Lifting the health burden on isolated communities

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1 year impact report

Mobile health unit provides essential sexual and reproductive health services to hundreds of women and girls living in isolated communities throughout the Dominican Republic.

Impact for girls & women

This is the number of female clients who directly received health services through the mobile health unit. The mobile health unit team carefully records the number of clients seen in each visit and reports the data to PROFAMILIA’s Medical Director.

Estimated girls & women affected

695

Broader impact

Nearly 1,000 people have been indirectly reached by the project. This includes individuals who live in the communities visited by the mobile health unit and who have received educational information.

Estimated community members affected

1,000

Reaching the Dominican Republic's most vulnerable

With your support, PROFAMILIA’s mobile health unit provided essential sexual and reproductive health services to hundreds of women and girls living in isolated communities throughout the Dominican Republic. Thanks to your support, over the past year, the mobile health unit made an additional 25 visits to these communities, often serving as their only source of health care. With the information and services provided by PROFAMILIA, over 650 women and adolescent girls were able to reduce their risk of HIV, Sexually Transmitted Diseases, and unwanted pregnancy and receive life-saving care for early detection of cervical cancer as well as safe pregnancy and childbirth.

The medical team worked closely with the volunteer promoters in each community to carry out individual counseling sessions and group educational workshops and home visits, with the goal of informing and empowering women, men, and young people about their sexual and reproductive health and rights. To strengthen the skills of the health promoters, PROFAMILIA facilitated a training workshop for the promoters from all of the target communities in order to further develop their knowledge in the area of sexual and reproductive health and create a space for the promoters to talk about their experiences and share lessons learned. PROFAMILIA also worked closely with the mobile health unit staff to collect accurate data about the services provided and ensure the highest quality of care for the clients.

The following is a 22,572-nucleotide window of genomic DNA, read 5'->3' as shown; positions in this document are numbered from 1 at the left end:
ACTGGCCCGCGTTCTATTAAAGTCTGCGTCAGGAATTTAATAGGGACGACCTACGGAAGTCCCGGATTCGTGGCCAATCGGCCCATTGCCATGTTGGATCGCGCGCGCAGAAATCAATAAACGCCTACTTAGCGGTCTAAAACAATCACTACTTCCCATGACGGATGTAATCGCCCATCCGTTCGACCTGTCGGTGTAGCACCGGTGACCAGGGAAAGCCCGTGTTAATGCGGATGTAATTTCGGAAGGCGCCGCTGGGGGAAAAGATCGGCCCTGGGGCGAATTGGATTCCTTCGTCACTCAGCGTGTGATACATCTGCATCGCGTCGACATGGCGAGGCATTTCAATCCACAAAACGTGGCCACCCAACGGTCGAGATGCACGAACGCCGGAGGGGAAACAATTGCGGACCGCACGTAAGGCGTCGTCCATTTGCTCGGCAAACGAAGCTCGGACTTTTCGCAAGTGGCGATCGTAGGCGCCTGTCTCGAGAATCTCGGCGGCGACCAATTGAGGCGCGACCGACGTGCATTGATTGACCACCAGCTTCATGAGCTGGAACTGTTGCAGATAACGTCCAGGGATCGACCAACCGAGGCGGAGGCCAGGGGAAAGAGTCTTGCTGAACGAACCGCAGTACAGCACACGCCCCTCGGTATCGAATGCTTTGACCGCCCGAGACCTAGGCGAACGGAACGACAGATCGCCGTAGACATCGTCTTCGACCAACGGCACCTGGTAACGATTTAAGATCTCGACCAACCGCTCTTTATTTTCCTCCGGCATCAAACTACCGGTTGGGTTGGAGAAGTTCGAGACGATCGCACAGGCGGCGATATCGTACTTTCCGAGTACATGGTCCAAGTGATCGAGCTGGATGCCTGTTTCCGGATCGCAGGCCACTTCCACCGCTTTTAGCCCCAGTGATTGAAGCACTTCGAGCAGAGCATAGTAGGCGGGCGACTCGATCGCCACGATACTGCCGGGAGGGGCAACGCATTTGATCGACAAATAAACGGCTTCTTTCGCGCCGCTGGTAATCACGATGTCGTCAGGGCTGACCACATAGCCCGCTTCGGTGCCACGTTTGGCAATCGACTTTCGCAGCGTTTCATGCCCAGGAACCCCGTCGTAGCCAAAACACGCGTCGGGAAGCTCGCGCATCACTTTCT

Get personal

Cecilia Celin, a recent client of the mobile health unit from the community of Yamasa, related the following after receiving news from the PROFAMILIA doctor that her breast cancer screening was negative: “I was very happy with this [news], and for everything that you do here, it’s that every day we’re more thankful for your help, as with me, if any other person from the community needs help, we know that in PROFAMILIA we will always find it”

Risks and challenges

Overall, the project has gone smoothly and PROFAMILIA has not encountered any major challenges with the implementation process. Long-term sustainability of the mobile health program is always an overarching challenge, given the resource-intensive nature of the work and the many needs of these underserved communities. To address this challenge, PROFAMILIA is working to identify a diverse set of funders to support the program while also working in collaboration with community leaders to advocate for the establishment of government health centers in their communities.


What we’ve learned

Community health promoters are essential. Not only do they help facilitate the visits of the mobile health unit and encourage community members to seek services, they also provide ongoing education, information, and support to their communities in sexual and reproductive health and rights. Given their important role, Profamilia works to ensure that the promoters are well-trained and have the necessary tools and knowledge to carry out their work. It is also critical to make sure that the medical staff who work in the mobile health unit are properly trained and sensitized to the particular challenges faced by the Haitian population in the country. They therefore make all efforts to hire staff who have a Haitian background and speak Creole.

Next steps

PROFAMILIA is strongly committed to continuing to serve the Batey communities and the Haitian-Dominican population. With a small amount of funding from other sources, the organization will continue to visit these communities with the mobile health unit, albeit on a more limited basis, while they work to identify additional funding to sustain the program for the long-term.

Budget

Line Items

Projected budget

Amount spent so far

Ambulance

Rental Laboratory/Pathology Medical & Office

Supplies

Staffing Costs (Doctors and Nurses)

Transportation and Administrative

Services Medications and Contraceptives

Per Diem for Field Staff

$7,400

$1,000

$500

$4,300

$1,850 

$6,700

$1,000

$7,400

$986.31

$506.77

$4,250.84

$1,848.27 

$6,690.2

$996.70

 

90 Day Report

Improve girls’ and women's health

posted Jan 8, 2014 by Isabel Garcia

Progress